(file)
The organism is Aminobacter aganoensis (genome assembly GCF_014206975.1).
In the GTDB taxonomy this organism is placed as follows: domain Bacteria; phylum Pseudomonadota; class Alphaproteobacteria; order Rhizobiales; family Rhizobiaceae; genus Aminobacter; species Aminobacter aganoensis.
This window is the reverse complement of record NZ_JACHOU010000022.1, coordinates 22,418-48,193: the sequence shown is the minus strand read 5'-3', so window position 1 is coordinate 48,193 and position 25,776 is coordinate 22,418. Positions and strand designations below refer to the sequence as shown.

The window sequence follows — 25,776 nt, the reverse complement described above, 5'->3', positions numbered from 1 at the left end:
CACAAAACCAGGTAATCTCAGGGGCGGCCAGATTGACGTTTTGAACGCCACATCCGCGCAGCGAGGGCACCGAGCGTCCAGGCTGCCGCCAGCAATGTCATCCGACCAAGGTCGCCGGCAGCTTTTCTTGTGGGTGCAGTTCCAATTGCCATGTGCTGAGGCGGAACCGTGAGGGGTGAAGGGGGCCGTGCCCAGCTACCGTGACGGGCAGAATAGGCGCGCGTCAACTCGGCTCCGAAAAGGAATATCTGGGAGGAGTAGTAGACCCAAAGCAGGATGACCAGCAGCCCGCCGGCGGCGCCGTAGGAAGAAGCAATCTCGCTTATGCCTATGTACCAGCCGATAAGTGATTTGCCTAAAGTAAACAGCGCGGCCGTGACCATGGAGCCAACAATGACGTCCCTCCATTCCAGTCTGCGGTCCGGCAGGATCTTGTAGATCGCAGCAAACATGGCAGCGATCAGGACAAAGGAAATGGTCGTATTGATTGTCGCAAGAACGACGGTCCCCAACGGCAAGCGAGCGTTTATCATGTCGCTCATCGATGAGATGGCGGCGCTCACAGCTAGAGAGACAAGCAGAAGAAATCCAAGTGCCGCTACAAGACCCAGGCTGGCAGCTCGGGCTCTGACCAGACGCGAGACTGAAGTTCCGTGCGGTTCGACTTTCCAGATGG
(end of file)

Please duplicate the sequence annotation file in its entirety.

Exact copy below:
The organism is Aminobacter aganoensis (genome assembly GCF_014206975.1).
In the GTDB taxonomy this organism is placed as follows: domain Bacteria; phylum Pseudomonadota; class Alphaproteobacteria; order Rhizobiales; family Rhizobiaceae; genus Aminobacter; species Aminobacter aganoensis.
This window is the reverse complement of record NZ_JACHOU010000022.1, coordinates 22,418-48,193: the sequence shown is the minus strand read 5'-3', so window position 1 is coordinate 48,193 and position 25,776 is coordinate 22,418. Positions and strand designations below refer to the sequence as shown.

The window sequence follows — 25,776 nt, the reverse complement described above, 5'->3', positions numbered from 1 at the left end:
CACAAAACCAGGTAATCTCAGGGGCGGCCAGATTGACGTTTTGAACGCCACATCCGCGCAGCGAGGGCACCGAGCGTCCAGGCTGCCGCCAGCAATGTCATCCGACCAAGGTCGCCGGCAGCTTTTCTTGTGGGTGCAGTTCCAATTGCCATGTGCTGAGGCGGAACCGTGAGGGGTGAAGGGGGCCGTGCCCAGCTACCGTGACGGGCAGAATAGGCGCGCGTCAACTCGGCTCCGAAAAGGAATATCTGGGAGGAGTAGTAGACCCAAAGCAGGATGACCAGCAGCCCGCCGGCGGCGCCGTAGGAAGAAGCAATCTCGCTTATGCCTATGTACCAGCCGATAAGTGATTTGCCTAAAGTAAACAGCGCGGCCGTGACCATGGAGCCAACAATGACGTCCCTCCATTCCAGTCTGCGGTCCGGCAGGATCTTGTAGATCGCAGCAAACATGGCAGCGATCAGGACAAAGGAAATGGTCGTATTGATTGTCGCAAGAACGACGGTCCCCAACGGCAAGCGAGCGTTTATCATGTCGCTCATCGATGAGATGGCGGCGCTCACAGCTAGAGAGACAAGCAGAAGAAATCCAAGTGCCGCTACAAGACCCAGGCTGGCAGCTCGGGCTCTGACCAGACGCGAGACTGAAGTTCCGTGCGGTTCGACTTTCCAGATGG